The ABCs of Craniosynostosis: A Guide for Busy Moms

Head shape

As a busy mom, it’s normal to worry about your child’s health and development. One condition that you may not be familiar with is craniosynostosis. This guide will provide you with the essential information about craniosynostosis so that you can be informed and prepared.

What is Craniosynostosis?

Craniosynostosis is a condition that occurs when the bones in an infant’s skull fuse together too early. This can lead to abnormal skull growth and shape, and in some cases, it can also affect the development of the brain.

Signs and Symptoms

Some common signs of craniosynostosis include an unusual head shape, an abnormal feeling or appearance of the infant’s skull, and in some cases, developmental delays. It’s important to consult with a pediatrician if you notice any of these signs in your child.

Diagnosis and Treatment

If your pediatrician suspects craniosynostosis, they may refer you to a pediatric neurosurgeon or a craniofacial team for further evaluation. Imaging tests such as CT scans or MRIs may be used to confirm the diagnosis. Treatment often involves surgery to correct the premature fusion of the skull bones and allow for normal brain growth.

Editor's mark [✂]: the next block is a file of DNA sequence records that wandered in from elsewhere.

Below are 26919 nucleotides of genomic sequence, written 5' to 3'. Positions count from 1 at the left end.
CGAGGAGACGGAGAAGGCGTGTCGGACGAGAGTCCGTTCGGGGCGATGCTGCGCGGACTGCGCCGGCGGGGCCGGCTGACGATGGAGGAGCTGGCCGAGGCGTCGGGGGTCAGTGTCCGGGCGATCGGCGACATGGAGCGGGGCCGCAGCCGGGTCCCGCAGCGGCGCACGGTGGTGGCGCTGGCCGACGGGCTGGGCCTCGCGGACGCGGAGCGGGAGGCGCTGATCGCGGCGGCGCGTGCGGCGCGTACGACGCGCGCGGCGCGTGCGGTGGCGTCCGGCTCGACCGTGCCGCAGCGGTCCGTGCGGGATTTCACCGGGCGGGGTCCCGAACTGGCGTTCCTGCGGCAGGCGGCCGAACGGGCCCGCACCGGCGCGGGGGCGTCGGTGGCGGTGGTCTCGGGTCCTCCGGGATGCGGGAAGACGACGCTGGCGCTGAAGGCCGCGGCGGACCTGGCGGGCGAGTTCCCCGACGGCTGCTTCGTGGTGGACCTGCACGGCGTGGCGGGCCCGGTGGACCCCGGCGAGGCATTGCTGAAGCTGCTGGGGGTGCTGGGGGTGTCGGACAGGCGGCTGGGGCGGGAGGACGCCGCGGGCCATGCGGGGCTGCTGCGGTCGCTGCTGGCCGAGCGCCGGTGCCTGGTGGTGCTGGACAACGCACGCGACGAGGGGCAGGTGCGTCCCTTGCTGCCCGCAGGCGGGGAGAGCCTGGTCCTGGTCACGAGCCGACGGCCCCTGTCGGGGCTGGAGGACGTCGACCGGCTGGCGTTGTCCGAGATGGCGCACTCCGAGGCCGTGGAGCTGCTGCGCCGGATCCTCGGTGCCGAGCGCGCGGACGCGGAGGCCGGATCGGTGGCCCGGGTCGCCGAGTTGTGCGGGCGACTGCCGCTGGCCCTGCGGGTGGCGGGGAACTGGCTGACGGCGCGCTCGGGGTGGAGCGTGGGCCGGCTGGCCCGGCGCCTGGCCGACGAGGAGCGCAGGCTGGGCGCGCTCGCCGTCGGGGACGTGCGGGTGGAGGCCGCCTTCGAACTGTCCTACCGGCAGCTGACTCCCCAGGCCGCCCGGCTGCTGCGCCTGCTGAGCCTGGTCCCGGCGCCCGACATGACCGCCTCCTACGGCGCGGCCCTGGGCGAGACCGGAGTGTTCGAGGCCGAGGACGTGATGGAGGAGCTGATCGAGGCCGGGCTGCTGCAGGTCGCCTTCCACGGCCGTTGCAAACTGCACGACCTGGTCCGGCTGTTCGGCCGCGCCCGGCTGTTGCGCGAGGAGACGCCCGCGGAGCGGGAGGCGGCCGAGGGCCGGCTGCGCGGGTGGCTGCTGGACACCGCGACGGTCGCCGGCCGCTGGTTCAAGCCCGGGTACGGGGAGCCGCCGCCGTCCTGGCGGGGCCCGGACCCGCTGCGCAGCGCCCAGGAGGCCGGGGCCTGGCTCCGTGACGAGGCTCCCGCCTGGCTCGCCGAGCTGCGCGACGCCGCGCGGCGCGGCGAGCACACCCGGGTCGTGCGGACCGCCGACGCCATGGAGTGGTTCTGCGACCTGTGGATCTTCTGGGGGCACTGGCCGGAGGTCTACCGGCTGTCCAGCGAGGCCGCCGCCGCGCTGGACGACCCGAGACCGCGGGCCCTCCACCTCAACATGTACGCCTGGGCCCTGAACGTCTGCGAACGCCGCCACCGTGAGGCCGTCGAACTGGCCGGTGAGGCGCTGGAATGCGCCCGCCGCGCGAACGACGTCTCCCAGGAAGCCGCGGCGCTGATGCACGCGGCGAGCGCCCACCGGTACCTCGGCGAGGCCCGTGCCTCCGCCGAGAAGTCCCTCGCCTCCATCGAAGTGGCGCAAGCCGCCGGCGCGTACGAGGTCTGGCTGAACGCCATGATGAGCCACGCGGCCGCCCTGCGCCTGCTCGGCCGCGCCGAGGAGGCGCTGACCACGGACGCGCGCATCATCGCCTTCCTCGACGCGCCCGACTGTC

Support and Resources

Facing a diagnosis of craniosynostosis can be overwhelming, but you are not alone. There are support groups, online resources, and organizations dedicated to providing information and support to families dealing with this condition. Connecting with other parents who have been through a similar experience can be a valuable source of support and guidance.


As a busy mom, it’s important to be aware of the signs and symptoms of craniosynostosis and to seek medical attention if you have any concerns about your child’s skull development. With early diagnosis and appropriate treatment, children with craniosynostosis can lead healthy and fulfilling lives.


Q: Is craniosynostosis a common condition?

A: Craniosynostosis occurs in about 1 in every 2,000 live births, making it a relatively rare condition.

Q: Can craniosynostosis be detected during pregnancy?

A: In some cases, craniosynostosis can be detected during a prenatal ultrasound, but it is often not diagnosed until after birth.

Q: What are the long-term effects of craniosynostosis?

A: With proper treatment, most children with craniosynostosis go on to lead normal, healthy lives. However, some may require additional surgeries or ongoing care to address complications.

Q: Are there any non-surgical treatments for craniosynostosis?

A: Surgery is the primary treatment for craniosynostosis, but the specific approach will depend on the individual child’s condition and the expertise of the medical team.